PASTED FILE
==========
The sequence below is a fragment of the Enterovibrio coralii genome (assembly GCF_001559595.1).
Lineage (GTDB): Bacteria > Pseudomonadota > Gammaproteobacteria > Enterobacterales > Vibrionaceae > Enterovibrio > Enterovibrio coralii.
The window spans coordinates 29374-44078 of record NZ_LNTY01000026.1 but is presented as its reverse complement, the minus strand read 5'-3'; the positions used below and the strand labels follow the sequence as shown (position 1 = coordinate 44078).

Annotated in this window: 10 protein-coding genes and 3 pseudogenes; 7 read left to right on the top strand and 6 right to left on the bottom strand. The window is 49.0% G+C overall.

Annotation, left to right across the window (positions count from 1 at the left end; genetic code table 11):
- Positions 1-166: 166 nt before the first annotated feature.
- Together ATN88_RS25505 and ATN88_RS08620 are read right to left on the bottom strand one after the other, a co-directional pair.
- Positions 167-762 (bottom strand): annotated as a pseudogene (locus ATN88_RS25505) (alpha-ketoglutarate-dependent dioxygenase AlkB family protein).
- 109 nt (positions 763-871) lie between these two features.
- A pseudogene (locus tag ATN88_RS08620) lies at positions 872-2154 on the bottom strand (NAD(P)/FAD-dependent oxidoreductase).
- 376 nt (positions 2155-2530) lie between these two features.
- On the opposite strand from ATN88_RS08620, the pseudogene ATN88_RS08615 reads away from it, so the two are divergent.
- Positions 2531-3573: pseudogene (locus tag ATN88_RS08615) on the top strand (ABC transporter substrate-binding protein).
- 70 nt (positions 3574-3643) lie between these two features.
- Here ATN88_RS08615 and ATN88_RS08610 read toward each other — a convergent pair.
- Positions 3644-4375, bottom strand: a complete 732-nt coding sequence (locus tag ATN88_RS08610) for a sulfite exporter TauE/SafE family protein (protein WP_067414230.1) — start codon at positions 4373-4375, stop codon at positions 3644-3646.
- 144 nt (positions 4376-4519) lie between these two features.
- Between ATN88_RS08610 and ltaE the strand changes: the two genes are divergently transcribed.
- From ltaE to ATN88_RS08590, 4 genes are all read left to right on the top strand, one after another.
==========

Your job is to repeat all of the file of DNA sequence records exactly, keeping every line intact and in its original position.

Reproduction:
The sequence below is a fragment of the Enterovibrio coralii genome (assembly GCF_001559595.1).
Lineage (GTDB): Bacteria > Pseudomonadota > Gammaproteobacteria > Enterobacterales > Vibrionaceae > Enterovibrio > Enterovibrio coralii.
The window spans coordinates 29374-44078 of record NZ_LNTY01000026.1 but is presented as its reverse complement, the minus strand read 5'-3'; the positions used below and the strand labels follow the sequence as shown (position 1 = coordinate 44078).

Annotated in this window: 10 protein-coding genes and 3 pseudogenes; 7 read left to right on the top strand and 6 right to left on the bottom strand. The window is 49.0% G+C overall.

Annotation, left to right across the window (positions count from 1 at the left end; genetic code table 11):
- Positions 1-166: 166 nt before the first annotated feature.
- Together ATN88_RS25505 and ATN88_RS08620 are read right to left on the bottom strand one after the other, a co-directional pair.
- Positions 167-762 (bottom strand): annotated as a pseudogene (locus ATN88_RS25505) (alpha-ketoglutarate-dependent dioxygenase AlkB family protein).
- 109 nt (positions 763-871) lie between these two features.
- A pseudogene (locus tag ATN88_RS08620) lies at positions 872-2154 on the bottom strand (NAD(P)/FAD-dependent oxidoreductase).
- 376 nt (positions 2155-2530) lie between these two features.
- On the opposite strand from ATN88_RS08620, the pseudogene ATN88_RS08615 reads away from it, so the two are divergent.
- Positions 2531-3573: pseudogene (locus tag ATN88_RS08615) on the top strand (ABC transporter substrate-binding protein).
- 70 nt (positions 3574-3643) lie between these two features.
- Here ATN88_RS08615 and ATN88_RS08610 read toward each other — a convergent pair.
- Positions 3644-4375, bottom strand: a complete 732-nt coding sequence (locus tag ATN88_RS08610) for a sulfite exporter TauE/SafE family protein (protein WP_067414230.1) — start codon at positions 4373-4375, stop codon at positions 3644-3646.
- 144 nt (positions 4376-4519) lie between these two features.
- Between ATN88_RS08610 and ltaE the strand changes: the two genes are divergently transcribed.
- From ltaE to ATN88_RS08590, 4 genes are all read left to right on the top strand, one after another.